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Texas Appeals Court Stops Execution Of Nicaraguan Man That Was Set For Wednesday

Bernardo Tercero, a Nicaraguan national, was convicted for the murder of Robert Berger in 1997. According to the appeals court, however, Tercero's lawyers claim the state presented false testimony at trial.

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Esteban Felix / AP

A member of the Nicaraguan Human Rights Center holds a picture of Nicaraguan Bernardo Aban Tercero during a demonstration against his scheduled execution in Managua, Nicaragua, Monday, Aug. 24, 2015.

WASHINGTON — Texas's highest criminal court on Tuesday put the scheduled execution of Bernardo Aban Tercero, a Nicaraguan national, on hold. Tercero was set to be executed on Wednesday.

Tercero was convicted in 2000 for the 1997 murder of Robert Berger, who was killed while Tercero and another person were attempting to rob a dry cleaners.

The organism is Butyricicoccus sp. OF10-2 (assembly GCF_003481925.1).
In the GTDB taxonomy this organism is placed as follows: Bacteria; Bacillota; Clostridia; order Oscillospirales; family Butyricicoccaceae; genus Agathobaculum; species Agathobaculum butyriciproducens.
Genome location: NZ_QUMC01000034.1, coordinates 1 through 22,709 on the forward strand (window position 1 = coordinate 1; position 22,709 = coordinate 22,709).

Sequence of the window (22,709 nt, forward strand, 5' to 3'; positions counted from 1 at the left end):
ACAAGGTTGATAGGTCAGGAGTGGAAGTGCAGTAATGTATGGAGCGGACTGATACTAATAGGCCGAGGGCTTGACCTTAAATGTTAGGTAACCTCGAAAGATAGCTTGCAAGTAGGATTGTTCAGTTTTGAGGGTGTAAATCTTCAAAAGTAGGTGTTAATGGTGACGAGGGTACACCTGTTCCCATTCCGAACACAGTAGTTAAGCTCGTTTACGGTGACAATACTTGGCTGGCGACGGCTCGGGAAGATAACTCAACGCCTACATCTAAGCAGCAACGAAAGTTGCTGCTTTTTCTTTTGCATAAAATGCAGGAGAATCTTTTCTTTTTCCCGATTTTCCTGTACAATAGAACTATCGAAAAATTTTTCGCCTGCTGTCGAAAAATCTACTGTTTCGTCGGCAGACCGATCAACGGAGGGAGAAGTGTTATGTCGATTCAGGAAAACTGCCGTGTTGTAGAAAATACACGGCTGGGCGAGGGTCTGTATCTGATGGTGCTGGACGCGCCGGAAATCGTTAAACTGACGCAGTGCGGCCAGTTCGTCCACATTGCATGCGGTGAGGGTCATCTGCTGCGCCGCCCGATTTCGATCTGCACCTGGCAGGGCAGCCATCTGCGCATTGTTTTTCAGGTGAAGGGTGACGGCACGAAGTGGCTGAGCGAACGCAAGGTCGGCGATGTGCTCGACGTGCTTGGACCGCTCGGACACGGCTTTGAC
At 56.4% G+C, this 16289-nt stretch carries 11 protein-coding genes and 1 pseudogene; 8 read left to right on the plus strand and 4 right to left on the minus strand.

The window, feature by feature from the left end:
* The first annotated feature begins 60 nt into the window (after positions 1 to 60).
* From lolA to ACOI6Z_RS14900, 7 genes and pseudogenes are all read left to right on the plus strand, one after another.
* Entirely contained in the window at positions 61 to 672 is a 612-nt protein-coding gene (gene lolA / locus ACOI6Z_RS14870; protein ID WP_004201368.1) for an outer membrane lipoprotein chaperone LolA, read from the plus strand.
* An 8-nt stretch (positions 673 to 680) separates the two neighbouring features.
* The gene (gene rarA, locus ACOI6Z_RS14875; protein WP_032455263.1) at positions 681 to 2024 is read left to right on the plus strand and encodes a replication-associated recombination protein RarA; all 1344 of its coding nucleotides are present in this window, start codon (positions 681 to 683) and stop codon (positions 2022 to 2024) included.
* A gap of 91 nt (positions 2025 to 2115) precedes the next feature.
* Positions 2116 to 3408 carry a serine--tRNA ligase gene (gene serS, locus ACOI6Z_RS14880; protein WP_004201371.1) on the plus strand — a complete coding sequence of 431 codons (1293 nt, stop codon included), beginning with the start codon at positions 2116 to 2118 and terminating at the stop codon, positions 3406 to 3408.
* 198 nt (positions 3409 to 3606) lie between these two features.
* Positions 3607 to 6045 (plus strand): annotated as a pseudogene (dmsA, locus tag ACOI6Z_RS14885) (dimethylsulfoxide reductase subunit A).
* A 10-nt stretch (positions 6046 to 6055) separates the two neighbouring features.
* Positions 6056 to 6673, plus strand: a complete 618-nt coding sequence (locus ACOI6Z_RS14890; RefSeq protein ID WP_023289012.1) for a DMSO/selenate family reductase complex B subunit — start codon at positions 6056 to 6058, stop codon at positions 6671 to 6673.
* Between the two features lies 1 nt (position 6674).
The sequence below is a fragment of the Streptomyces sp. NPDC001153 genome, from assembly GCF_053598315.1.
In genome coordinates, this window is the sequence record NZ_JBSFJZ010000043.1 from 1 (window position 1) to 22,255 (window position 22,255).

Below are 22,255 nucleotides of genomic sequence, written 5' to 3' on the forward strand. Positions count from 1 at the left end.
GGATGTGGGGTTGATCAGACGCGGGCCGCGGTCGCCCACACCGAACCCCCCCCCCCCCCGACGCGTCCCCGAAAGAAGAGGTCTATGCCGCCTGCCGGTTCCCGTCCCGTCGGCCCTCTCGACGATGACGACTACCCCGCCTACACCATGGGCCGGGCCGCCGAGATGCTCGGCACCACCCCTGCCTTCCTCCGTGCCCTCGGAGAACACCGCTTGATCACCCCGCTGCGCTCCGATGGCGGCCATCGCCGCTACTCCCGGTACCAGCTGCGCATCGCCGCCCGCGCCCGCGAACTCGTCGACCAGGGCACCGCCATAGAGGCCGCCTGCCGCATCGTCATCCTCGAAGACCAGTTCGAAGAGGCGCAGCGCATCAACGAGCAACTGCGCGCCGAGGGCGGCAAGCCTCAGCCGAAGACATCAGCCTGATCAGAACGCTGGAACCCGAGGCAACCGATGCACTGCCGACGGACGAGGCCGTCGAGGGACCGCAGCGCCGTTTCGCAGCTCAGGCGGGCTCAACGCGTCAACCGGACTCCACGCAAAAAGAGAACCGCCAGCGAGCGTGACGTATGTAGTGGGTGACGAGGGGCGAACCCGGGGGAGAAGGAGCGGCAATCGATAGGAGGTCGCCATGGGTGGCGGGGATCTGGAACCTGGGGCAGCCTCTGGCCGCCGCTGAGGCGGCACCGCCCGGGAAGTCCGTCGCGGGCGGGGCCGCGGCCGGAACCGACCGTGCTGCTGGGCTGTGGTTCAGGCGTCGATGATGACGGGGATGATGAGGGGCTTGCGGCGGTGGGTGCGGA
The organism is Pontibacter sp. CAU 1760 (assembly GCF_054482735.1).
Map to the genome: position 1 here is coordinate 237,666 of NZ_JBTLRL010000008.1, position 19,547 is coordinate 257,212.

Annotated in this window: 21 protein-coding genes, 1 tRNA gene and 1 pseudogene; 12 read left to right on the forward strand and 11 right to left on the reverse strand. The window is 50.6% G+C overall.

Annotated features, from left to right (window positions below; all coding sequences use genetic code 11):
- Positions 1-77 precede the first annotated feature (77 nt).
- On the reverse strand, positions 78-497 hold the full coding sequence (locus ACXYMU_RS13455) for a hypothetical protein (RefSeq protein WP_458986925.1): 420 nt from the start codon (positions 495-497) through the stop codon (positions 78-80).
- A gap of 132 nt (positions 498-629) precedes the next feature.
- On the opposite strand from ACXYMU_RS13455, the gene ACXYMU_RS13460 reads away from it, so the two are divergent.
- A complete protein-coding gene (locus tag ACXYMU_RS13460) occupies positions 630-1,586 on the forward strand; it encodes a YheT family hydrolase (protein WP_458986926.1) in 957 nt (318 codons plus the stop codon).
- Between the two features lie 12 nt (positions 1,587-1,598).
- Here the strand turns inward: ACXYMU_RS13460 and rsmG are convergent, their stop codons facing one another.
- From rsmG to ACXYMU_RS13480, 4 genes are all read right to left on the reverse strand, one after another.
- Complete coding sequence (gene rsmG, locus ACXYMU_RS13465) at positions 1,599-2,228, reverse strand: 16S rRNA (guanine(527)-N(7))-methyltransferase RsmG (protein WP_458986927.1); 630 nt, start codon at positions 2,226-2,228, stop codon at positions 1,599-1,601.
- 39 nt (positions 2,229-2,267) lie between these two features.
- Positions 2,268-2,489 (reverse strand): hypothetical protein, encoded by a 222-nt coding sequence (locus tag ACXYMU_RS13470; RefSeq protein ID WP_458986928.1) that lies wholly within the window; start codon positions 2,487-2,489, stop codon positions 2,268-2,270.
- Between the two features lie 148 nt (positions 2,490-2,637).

Scheduled for execution Wednesday, Tercero filed an application with the trial court claiming that "he was denied due process because the State presented false testimony at his trial."

On Tuesday, the Texas Court of Criminal Appeals found that Tercero's claim met the state's requirements to bring a claim at such a late date — meaning it either includes new information that could not have been presented previously or that it provides evidence that, but for an unconstitutional action, no reasonable juror could have reached the conclusion this jury reached.

The appeals court sent Tercero's request back to the trial court and put his execution on hold until the trial court resolves the claim.

One judge on the appeals court dissented.

Chris Geidner is a Supreme Court correspondent for BuzzFeed News and is based in Washington, DC.

Contact Chris Geidner at

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